Master of Science (MS)
Semester of Degree Completion
Eugene B. Krehbiel
There is recent evidence that the pineal gland in some species may have lymphatic qualities during early post natal life. In this study the development and structure of the pineal complex in the CDF1 mouse is examined in fetal, neonatal, juvenile, and adult stages. The gland appears as an out growth of the dorsal wall of the third ventricle of the brain and at ten days gestation attains a mean size of 90 microns in the transverse and 35 microns in the median saggital plane. General and specific staining shows fetal and early post partum tissue to be compact and mitotic with scant vascularity and poorly developed connective tissue structure. Mitotic activity ceases around three weeks post partum marking the beginning of the juvenile period. Neuroglia become evident as cell volume increases throughout the juvenile stage. Parenchyma cells reach a size of 15 microns in the late juvenile and adult glands. In the adult the gland has grown to a mean diameter of 630 microns in the transverse by 390 microns in the median saggital plane. At this stage the gland is supported by an extremely fine connective tissue framework which is continuous with the capsule. There is no evidence of lymphatic aggregations or germinal centers as described in other species, although occasional lymphocytes are seen in the capsule of the gland and adjacent meningeal tissues of juvenile specimens.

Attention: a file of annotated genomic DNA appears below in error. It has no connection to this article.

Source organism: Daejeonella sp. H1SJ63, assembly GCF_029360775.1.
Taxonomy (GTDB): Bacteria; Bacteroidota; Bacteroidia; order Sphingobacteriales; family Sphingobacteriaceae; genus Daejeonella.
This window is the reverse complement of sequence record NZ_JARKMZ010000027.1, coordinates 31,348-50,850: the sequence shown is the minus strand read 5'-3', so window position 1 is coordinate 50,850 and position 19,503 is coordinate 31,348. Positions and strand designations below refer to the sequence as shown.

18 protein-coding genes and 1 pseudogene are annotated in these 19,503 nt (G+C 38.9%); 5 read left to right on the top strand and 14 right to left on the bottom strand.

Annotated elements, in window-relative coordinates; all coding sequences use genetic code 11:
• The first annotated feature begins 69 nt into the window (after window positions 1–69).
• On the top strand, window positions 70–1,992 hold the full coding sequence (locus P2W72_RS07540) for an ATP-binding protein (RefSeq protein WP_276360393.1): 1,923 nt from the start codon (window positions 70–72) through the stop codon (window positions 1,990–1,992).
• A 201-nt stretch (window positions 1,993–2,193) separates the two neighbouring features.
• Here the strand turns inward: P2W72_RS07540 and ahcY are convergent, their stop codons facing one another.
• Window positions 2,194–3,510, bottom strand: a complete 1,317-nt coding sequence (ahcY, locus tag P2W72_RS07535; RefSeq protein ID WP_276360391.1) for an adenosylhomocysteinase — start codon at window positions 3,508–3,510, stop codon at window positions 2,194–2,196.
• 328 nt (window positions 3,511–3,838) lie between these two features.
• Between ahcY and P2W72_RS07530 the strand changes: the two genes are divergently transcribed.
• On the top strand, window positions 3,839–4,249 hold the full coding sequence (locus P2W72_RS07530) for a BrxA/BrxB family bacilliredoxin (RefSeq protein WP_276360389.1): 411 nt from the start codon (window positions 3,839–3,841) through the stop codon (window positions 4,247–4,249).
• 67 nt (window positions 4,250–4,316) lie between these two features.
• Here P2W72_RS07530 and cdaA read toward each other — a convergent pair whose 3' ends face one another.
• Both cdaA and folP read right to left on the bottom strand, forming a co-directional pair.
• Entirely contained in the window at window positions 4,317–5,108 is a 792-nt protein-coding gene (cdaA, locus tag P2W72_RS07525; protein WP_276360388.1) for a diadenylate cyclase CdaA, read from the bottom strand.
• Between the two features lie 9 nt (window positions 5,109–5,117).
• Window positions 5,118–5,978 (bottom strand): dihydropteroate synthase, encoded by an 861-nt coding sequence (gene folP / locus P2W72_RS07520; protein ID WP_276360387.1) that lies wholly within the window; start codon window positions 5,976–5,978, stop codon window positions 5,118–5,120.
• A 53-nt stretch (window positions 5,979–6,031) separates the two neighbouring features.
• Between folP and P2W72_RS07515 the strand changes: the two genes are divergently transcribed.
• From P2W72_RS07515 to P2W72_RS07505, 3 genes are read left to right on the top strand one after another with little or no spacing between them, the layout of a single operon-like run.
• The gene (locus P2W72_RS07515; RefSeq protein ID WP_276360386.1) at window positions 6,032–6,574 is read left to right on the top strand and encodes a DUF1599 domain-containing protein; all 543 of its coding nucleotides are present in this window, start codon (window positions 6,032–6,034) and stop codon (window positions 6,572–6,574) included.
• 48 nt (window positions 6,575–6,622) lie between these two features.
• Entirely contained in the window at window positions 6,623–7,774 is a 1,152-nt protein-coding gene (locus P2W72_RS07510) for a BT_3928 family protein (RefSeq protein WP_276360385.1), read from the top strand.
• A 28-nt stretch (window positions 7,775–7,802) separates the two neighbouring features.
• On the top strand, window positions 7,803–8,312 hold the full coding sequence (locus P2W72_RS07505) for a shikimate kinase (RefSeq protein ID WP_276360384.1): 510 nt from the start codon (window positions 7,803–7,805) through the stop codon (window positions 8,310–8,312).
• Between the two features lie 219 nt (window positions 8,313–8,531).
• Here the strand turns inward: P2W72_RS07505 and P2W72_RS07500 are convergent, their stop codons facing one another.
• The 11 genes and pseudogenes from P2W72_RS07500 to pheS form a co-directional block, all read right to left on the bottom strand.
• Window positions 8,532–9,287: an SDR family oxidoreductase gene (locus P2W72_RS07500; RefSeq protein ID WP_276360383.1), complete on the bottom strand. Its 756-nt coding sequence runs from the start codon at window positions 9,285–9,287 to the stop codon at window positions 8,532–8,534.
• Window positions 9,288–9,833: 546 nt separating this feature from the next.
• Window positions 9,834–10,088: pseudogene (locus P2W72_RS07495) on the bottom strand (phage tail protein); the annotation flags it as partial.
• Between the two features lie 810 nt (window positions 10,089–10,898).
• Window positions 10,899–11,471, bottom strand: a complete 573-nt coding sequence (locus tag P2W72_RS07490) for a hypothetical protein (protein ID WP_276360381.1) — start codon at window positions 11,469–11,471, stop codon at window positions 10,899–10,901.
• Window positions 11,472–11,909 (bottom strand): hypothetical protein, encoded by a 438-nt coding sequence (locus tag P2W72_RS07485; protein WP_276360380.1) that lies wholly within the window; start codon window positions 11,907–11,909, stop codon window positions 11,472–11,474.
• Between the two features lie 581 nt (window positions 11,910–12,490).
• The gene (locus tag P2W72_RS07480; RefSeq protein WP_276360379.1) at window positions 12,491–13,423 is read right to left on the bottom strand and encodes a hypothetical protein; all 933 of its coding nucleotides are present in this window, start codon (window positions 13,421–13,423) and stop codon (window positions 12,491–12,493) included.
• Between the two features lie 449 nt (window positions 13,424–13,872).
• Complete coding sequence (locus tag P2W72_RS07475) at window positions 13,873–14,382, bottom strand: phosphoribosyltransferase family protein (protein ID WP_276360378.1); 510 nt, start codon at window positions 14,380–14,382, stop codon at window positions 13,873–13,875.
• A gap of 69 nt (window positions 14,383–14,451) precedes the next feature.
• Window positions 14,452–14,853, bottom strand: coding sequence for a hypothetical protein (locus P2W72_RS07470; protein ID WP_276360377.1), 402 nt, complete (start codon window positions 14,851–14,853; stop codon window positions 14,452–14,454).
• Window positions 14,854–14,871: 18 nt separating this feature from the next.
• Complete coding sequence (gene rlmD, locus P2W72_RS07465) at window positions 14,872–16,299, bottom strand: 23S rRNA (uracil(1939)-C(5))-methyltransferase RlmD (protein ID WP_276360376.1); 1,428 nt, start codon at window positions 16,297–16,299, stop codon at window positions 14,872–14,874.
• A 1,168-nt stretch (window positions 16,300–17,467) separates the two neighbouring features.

Hutchinson, John B., "A Search for Lymphatic Tissue in the Mouse Pineal Gland" (1980). Masters Theses. 3104.